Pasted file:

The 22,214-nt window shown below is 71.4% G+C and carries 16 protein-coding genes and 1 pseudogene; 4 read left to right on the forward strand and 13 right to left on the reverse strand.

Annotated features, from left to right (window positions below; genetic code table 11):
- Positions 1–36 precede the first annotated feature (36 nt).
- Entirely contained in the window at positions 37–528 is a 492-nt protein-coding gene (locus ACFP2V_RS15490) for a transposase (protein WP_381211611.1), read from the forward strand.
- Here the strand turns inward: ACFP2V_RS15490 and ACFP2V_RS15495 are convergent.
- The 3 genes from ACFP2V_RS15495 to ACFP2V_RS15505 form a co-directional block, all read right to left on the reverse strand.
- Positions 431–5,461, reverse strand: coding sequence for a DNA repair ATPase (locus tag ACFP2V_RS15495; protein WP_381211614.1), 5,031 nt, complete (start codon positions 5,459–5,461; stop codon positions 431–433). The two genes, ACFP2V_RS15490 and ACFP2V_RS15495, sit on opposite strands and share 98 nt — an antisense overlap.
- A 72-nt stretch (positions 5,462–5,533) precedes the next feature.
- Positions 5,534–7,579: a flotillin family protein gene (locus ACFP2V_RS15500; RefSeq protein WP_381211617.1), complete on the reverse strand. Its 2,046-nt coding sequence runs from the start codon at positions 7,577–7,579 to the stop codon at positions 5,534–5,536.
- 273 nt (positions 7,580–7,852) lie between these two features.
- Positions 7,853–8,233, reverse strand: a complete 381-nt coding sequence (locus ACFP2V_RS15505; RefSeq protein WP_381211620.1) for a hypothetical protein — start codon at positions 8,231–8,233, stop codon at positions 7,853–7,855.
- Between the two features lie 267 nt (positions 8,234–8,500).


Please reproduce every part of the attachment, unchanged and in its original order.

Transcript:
The 22,214-nt window shown below is 71.4% G+C and carries 16 protein-coding genes and 1 pseudogene; 4 read left to right on the forward strand and 13 right to left on the reverse strand.

Annotated features, from left to right (window positions below; genetic code table 11):
- Positions 1–36 precede the first annotated feature (36 nt).
- Entirely contained in the window at positions 37–528 is a 492-nt protein-coding gene (locus ACFP2V_RS15490) for a transposase (protein WP_381211611.1), read from the forward strand.
- Here the strand turns inward: ACFP2V_RS15490 and ACFP2V_RS15495 are convergent.
- The 3 genes from ACFP2V_RS15495 to ACFP2V_RS15505 form a co-directional block, all read right to left on the reverse strand.
- Positions 431–5,461, reverse strand: coding sequence for a DNA repair ATPase (locus tag ACFP2V_RS15495; protein WP_381211614.1), 5,031 nt, complete (start codon positions 5,459–5,461; stop codon positions 431–433). The two genes, ACFP2V_RS15490 and ACFP2V_RS15495, sit on opposite strands and share 98 nt — an antisense overlap.
- A 72-nt stretch (positions 5,462–5,533) precedes the next feature.
- Positions 5,534–7,579: a flotillin family protein gene (locus ACFP2V_RS15500; RefSeq protein WP_381211617.1), complete on the reverse strand. Its 2,046-nt coding sequence runs from the start codon at positions 7,577–7,579 to the stop codon at positions 5,534–5,536.
- 273 nt (positions 7,580–7,852) lie between these two features.
- Positions 7,853–8,233, reverse strand: a complete 381-nt coding sequence (locus ACFP2V_RS15505; RefSeq protein WP_381211620.1) for a hypothetical protein — start codon at positions 8,231–8,233, stop codon at positions 7,853–7,855.
- Between the two features lie 267 nt (positions 8,234–8,500).